You can read a comprehensive review of this genuinely ground-breaking monitor speaker by my colleague Bob Thomas in SOS August 2015, but perhaps his concluding summary really says all that needs to be said: “By any measure, the 8351A achieves a level of performance that more than justifies its price. Its outstanding stereo imagery, clarity, resolution and transparency together with its transient delivery, bass detail and extension prove, to my ears, that this innovative three-way, coaxial monitor design really delivers the goods.” I couldn’t have said it any better myself!
In brief, this revolutionary design places the dual-concentric tweeter/mid-range unit from the 8260A slap-bang in the centre of the baffle, the whole of which is shaped to serve as a waveguide. The low end is generated by a pair of bespoke bass drivers which have an oval or ‘race-track’ shape — their actual measurements being 8.5 inches wide by four inches high. These are mounted behind the main baffle, directly above and below the dual-concentric unit, with their sound exiting through crescent-shaped slots at the top and bottom of the baffle (as well as via a rear-panel reflex port) in such a way as to generate a circular wavefront emanating from the same acoustic centre as the coaxial driver.
This most ingenious and innovative arrangement establishes the highly desirable point-source principle across the entire audio spectrum in a really elegant way, and by employing the whole of the front baffle as a waveguide for the mid-range/tweeter, the directivity is controlled to a much lower frequency than is possible in conventional designs, where much of the baffle is occupied by a large bass driver. The 8351A really is a marvel of advanced engineering and imaginative packaging and, while the visual aesthetic takes some getting used to, the sound quality is quite remarkable.
The point-source speaker brings with it many practical benefits. One of the perennial ‘issues’ I encounter in project and professional studios alike is the fashion for placing traditional monitors, with vertically aligned drivers, on their sides. This ‘landscape’ arrangement causes several problems, starting with the fact that the frequency response of the monitors throughout the critical crossover region (which typically coincides with the vocal range) changes dramatically with small lateral movements of the listener due to comb-filtering effects from the varying distance between the ear and each driver. The precision and stability of the stereo imaging is also degraded significantly, and the HF dispersion is likely to be considerably narrower than the designer intended. In short, this positioning seriously compromises the monitor’s performance.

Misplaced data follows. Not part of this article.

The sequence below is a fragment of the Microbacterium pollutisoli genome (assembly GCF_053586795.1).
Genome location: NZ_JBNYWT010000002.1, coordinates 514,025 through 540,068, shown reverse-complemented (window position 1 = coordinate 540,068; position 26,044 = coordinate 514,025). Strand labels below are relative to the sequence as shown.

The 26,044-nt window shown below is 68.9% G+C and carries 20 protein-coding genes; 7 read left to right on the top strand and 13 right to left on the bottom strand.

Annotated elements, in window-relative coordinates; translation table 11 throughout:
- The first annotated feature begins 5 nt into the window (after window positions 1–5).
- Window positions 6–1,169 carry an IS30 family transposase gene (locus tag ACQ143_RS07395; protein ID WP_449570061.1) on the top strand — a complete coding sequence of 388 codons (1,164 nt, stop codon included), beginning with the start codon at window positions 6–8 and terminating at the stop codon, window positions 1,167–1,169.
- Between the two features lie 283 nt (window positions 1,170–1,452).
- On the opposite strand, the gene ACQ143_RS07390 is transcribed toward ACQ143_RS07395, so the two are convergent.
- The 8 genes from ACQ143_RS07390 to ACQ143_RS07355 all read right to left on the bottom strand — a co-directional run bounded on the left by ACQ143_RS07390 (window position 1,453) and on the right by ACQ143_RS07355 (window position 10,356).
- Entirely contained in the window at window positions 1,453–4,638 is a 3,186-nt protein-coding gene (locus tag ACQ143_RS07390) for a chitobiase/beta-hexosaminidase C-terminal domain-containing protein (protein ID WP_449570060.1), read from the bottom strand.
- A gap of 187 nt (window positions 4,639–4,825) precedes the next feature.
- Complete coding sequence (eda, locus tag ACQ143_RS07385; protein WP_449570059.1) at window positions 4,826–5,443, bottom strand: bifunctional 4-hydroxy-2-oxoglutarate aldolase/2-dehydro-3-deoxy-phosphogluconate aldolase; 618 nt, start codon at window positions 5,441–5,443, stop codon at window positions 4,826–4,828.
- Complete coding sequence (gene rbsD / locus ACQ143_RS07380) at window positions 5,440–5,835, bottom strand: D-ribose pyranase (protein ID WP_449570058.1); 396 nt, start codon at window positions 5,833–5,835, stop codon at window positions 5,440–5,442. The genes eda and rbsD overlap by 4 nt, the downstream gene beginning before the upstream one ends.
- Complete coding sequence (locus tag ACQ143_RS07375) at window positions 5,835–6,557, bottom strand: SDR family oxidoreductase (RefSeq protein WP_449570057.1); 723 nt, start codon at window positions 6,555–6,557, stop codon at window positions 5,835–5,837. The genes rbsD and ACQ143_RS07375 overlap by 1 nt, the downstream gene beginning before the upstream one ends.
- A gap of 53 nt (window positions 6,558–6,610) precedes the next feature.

However, this problem doesn’t exist at all for the Genelec 8351A, because it behaves as a point-source speaker. Highs, mids and lows all effectively radiate from the exact centre of the baffle, and so the performance and frequency response are essentially unchanged whether it is used in portrait or landscape orientations; there can be no interference effects between the drivers to degrade the sound quality or stereo imaging for off-axis listeners. To facilitate landscape or portrait orientations, the familiar Iso-Pod stand can be attached either to the short or long sides.
Another significant advantage of the point-source design is that the monitor speaker can be positioned much closer to the listener than is possible with a conventional speaker of similar size. In a conventional design, with vertically spaced drivers, the listener has to be a certain minimum distance away from the baffle in order for the sounds from each driver to merge correctly. Again, this is not the case for the 8351A because the coaxial mid-range/tweeter driver and the symmetrical coincident wavefront radiated by the twin woofers ensures that their relative balance and phase relationships remain unchanged almost regardless of the listener’s proximity.
Genelec state that the minimum listening distance for the 8351As is 0.4m, and to put that in context, the minimum listening distance for the equivalent-sized 8050 two-way monitor is 0.7m — nearly twice as far! The ability to work in the ultra-nearfield can be hugely advantageous when the listening room’s acoustics are sub-optimal. Nearfield listening inherently reduces the significance of room reflections, and the closer you can get to the monitors, the less the room’s acoustics matter!